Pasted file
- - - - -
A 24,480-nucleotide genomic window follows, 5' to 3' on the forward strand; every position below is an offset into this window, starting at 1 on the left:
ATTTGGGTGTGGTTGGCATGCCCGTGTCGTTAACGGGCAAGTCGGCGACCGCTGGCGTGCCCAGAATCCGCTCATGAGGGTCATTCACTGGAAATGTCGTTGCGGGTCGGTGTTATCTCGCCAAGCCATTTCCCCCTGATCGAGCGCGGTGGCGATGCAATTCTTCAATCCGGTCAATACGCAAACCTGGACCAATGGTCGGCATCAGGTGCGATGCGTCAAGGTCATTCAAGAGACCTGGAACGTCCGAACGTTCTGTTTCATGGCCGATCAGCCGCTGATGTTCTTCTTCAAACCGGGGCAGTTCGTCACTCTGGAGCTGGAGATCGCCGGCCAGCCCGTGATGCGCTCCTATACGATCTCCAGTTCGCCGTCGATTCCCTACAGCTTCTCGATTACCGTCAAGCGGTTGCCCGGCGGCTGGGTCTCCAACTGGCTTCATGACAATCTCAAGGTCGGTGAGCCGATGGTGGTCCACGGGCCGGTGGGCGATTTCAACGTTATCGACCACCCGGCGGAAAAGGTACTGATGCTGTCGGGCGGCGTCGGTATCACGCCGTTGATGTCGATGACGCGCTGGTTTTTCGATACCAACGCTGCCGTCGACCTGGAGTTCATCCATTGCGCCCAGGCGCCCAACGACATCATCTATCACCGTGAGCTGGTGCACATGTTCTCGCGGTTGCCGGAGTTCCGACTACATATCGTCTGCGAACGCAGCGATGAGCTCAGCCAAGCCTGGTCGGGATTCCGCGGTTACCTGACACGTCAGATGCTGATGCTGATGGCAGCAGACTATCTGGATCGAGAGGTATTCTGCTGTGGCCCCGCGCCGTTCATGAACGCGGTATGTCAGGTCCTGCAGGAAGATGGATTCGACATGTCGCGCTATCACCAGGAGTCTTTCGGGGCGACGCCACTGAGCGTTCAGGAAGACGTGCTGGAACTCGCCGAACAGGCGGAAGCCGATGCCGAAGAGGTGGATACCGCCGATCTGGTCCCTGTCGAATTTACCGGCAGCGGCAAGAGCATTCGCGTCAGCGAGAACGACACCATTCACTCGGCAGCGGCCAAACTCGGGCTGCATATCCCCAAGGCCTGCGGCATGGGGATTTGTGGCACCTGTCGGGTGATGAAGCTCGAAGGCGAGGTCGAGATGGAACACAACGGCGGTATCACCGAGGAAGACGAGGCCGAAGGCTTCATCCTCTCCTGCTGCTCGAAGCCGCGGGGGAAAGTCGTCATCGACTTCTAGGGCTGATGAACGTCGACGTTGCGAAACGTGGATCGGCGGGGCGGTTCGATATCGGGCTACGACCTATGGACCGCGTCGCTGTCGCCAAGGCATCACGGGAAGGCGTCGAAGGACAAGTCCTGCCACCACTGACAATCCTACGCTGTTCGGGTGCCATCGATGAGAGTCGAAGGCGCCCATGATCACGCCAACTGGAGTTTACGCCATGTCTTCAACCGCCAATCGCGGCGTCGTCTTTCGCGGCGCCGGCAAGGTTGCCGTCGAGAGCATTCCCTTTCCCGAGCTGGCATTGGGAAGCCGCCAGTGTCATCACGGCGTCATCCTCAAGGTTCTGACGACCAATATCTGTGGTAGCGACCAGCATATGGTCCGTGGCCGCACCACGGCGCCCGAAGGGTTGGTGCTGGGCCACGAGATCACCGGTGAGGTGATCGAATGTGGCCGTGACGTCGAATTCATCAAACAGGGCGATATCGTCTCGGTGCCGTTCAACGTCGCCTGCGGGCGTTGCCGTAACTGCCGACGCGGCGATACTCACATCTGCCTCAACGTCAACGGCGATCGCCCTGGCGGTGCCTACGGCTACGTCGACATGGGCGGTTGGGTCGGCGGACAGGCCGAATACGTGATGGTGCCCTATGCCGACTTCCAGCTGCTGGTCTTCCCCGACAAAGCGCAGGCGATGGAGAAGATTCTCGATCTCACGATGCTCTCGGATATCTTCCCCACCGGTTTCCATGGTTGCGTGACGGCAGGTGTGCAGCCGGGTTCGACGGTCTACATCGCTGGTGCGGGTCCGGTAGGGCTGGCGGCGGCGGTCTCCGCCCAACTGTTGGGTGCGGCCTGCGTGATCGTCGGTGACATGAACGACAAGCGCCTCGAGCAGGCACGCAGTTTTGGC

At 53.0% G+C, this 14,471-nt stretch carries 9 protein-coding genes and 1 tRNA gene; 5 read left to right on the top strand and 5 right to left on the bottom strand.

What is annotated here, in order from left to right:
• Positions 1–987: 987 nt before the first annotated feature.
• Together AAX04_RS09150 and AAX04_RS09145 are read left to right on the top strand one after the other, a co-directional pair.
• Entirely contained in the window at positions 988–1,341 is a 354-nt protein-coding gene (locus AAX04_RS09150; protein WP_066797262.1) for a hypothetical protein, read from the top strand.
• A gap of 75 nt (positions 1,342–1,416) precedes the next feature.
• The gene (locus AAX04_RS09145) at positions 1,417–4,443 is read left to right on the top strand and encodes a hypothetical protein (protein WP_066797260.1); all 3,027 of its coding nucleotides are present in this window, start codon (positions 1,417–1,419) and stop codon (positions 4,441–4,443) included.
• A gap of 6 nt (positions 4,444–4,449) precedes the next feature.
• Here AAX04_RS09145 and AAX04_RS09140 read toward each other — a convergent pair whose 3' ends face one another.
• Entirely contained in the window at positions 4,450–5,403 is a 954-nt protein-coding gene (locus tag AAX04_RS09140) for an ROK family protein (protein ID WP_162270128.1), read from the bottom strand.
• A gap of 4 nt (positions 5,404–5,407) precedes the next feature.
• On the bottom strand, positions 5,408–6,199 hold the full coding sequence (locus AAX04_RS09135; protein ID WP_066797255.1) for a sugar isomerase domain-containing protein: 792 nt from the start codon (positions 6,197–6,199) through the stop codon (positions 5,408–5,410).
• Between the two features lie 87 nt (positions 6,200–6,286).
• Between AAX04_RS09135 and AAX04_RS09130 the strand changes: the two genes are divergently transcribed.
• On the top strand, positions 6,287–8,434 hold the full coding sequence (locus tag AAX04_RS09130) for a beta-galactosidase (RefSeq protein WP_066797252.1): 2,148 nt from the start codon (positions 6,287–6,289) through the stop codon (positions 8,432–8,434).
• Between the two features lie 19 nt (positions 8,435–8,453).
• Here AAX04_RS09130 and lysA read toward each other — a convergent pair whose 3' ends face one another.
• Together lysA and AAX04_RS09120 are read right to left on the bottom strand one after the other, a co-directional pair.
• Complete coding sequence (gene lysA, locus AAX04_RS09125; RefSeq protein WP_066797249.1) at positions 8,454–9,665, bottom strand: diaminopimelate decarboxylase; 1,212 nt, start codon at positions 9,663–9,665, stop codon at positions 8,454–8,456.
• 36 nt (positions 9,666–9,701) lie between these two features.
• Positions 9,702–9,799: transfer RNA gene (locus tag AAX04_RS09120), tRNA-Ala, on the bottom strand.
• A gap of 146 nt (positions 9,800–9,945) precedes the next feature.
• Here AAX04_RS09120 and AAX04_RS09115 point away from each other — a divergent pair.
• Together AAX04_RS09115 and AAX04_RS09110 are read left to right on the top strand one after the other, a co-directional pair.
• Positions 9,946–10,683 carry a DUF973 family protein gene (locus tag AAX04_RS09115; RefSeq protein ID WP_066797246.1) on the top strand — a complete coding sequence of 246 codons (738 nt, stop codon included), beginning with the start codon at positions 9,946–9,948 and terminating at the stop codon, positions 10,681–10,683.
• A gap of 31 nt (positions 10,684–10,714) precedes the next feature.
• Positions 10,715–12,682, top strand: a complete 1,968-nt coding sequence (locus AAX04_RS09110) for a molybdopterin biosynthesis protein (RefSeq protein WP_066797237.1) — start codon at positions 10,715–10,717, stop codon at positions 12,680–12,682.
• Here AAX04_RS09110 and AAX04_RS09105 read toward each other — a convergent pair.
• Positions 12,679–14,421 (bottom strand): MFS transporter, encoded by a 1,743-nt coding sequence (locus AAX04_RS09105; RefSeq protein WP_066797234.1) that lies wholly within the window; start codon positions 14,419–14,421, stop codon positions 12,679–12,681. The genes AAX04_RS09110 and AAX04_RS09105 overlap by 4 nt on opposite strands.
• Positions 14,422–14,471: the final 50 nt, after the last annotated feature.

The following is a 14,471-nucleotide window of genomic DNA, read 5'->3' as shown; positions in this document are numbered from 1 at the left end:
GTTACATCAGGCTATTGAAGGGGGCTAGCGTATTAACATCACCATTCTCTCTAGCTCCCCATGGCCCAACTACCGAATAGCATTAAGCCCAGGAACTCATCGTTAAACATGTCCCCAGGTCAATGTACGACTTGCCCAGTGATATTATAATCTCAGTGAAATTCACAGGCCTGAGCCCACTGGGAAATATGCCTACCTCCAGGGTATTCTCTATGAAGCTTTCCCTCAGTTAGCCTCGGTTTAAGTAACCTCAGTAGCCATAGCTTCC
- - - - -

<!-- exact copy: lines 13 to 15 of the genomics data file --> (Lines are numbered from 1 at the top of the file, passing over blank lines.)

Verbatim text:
• A gap of 4 nt (positions 5,404–5,407) precedes the next feature.
• On the bottom strand, positions 5,408–6,199 hold the full coding sequence (locus AAX04_RS09135; protein ID WP_066797255.1) for a sugar isomerase domain-containing protein: 792 nt from the start codon (positions 6,197–6,199) through the stop codon (positions 5,408–5,410).
• Between the two features lie 87 nt (positions 6,200–6,286).